Therapeutic workshops at BIO Investor Forum

Hematology, Fibromyalgia, Osteoporosis, Huntington’s Disease, and Cystic Fibrosis are among the therapeutic workshop topics to be presented at the Seventh Annual BIO Investor Forum, taking place October 29-31, 2008 at the Palace Hotel in San Francisco, Calif. 


The workshops will address the latest developments in therapies for a wide range of diseases. 


Details can be accessed at





Genetically Engineered Animals and Public Health

Today is a very special day for those of us that work in the field of animal biotechnology.  Today, the FDA announced the long-awaited draft guidance describing a regulatory framework for governing genetically engineered (GE) animals. In addition, USDA is seeking comment on their coordinated role in the regulatory process.

Some of you will remember that back in June, we released at the BIO International Convention, the report Genetically Engineered Animals and Public Health – Compelling Benefits for Health Care, Nutrition, the Environment and Animal Welfare.  At that time, I also discussed the importance of this technology and its role in public health on BIOtech Now, BIO’s podcast series.  Today’s government action is truly a landmark one because it provides U.S. government draft guidance, that initiates a public comment process.   The end result of which will be the development of a final regulatory system for these products which will ensure their safety and efficacy for the American consumer.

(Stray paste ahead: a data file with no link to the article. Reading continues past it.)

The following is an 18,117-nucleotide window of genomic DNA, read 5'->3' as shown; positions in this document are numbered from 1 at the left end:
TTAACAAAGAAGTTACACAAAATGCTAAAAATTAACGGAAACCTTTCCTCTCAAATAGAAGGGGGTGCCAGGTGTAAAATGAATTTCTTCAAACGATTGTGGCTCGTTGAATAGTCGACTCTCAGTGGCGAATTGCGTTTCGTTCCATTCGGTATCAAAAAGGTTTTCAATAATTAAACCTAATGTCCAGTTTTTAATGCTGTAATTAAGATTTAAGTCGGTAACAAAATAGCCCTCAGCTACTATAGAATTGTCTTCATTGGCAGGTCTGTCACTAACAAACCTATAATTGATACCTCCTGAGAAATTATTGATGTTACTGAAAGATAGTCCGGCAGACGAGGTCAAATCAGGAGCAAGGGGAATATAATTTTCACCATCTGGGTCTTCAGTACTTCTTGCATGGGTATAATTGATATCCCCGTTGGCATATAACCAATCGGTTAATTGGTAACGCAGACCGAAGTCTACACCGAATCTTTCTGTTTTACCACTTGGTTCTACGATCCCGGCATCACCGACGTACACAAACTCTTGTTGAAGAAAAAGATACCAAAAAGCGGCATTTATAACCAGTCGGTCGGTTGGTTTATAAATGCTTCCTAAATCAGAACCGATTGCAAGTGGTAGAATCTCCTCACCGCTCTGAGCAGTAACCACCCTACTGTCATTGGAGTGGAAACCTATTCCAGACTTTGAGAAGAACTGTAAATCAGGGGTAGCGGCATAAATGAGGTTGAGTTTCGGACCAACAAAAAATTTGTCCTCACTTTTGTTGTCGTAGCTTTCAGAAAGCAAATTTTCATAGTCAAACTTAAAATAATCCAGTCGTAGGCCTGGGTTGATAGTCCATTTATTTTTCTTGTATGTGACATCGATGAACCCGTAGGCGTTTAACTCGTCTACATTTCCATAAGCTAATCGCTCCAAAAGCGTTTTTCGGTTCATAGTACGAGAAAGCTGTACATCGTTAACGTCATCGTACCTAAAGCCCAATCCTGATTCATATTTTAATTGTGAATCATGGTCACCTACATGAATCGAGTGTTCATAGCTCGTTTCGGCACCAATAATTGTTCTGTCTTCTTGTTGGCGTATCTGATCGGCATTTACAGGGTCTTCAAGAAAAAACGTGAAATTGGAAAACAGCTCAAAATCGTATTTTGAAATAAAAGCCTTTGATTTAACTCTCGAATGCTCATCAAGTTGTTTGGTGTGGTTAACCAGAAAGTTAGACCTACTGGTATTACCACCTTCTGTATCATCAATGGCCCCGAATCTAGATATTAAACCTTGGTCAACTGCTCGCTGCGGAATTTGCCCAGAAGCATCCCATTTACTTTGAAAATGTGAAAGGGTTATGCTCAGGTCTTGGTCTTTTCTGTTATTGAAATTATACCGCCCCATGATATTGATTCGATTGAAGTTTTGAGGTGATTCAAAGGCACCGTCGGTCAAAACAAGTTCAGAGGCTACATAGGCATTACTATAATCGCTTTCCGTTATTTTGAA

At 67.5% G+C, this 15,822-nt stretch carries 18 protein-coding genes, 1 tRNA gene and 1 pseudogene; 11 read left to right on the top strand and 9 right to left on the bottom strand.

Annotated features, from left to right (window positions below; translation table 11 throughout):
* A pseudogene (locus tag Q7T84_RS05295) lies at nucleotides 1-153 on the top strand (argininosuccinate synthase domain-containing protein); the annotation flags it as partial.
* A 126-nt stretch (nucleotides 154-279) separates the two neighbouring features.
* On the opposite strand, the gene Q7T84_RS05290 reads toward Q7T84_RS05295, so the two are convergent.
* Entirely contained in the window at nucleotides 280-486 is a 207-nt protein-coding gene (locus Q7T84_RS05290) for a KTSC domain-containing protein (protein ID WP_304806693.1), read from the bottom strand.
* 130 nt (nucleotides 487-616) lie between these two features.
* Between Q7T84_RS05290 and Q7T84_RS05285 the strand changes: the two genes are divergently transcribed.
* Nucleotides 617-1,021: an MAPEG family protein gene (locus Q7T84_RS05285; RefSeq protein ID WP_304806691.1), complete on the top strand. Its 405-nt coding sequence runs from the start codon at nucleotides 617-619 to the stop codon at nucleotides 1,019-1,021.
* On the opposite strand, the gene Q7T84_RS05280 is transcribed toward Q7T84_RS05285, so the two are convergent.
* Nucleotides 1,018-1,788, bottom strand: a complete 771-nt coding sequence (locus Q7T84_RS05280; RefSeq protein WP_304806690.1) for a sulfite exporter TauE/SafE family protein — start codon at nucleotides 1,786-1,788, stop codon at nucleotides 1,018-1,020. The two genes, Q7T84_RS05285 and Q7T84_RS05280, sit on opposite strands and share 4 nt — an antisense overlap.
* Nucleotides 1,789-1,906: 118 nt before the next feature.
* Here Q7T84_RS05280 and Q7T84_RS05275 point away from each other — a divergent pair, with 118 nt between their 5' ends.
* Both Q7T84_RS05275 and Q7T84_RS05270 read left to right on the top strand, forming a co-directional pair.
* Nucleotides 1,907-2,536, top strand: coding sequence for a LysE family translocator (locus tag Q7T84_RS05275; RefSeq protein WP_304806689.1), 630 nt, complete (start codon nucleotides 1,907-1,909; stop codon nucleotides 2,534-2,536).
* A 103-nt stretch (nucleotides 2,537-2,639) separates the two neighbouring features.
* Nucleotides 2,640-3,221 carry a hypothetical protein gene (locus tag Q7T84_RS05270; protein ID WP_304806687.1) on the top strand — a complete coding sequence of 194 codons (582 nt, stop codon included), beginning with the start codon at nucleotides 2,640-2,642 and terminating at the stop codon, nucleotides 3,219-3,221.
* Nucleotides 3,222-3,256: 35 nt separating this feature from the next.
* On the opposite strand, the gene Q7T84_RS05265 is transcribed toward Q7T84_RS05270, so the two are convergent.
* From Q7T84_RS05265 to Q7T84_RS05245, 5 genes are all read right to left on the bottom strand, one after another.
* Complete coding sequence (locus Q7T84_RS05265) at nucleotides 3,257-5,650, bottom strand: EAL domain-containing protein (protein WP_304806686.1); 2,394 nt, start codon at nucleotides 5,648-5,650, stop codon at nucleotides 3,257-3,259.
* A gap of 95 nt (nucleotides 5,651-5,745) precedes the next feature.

This technology holds great promise.  Through genetic engineering, animals can produce pharmaceutical proteins and replacement tissues in their milk, eggs, and blood, which can be used in the treatment of human diseases such as cancer, heart attacks, hemophilia, rheumatoid arthritis, pandemic flu, malaria and small pox. In addition, research is being conducted to produce transplant organs in pigs that may be a source of organs for humans.

Genetically engineered animals also can improve food quality and production with improved nutrient and efficiency traits, and contribute to more environmentally-friendly livestock production as animals utilize less resources and release less emissions into the environment.  The animals themselves also benefit from  these technologies  with disease resistance traits and improved animal welfare.

So I hope you will join me, as we take this great step forward.  One tiny step for biotechnology, one great step for mankind.  And, if you have any questions about genetic engineering, drop them here as a comment and I’ll be happy to answer them.

Barbara Glenn
Managing Director for Animal Biotechnology

p.s. Stop in and check out our genetic engineering resource center.

Registration Open for BIO Investor Forum

Reserve your spot for this national forum for late-stage private and emerging companies. What to expect:

  • More than 190 late-stage private & emerging public company presentations
  • Therapeutic panels led by clinical thought leaders
  • Business roundtables addressing key issues affecting biotech executives
  • Tech Transfer panel and networking session
  • Plenary Sessions: Capital Access 201 and The Return to a Thriving Biotech Marketplace – What’s It Going To Take
  • Partnering meetings
  • Networking opportunities investors and industry executives focused exclusively on biotechnology

Go to for more info and to register.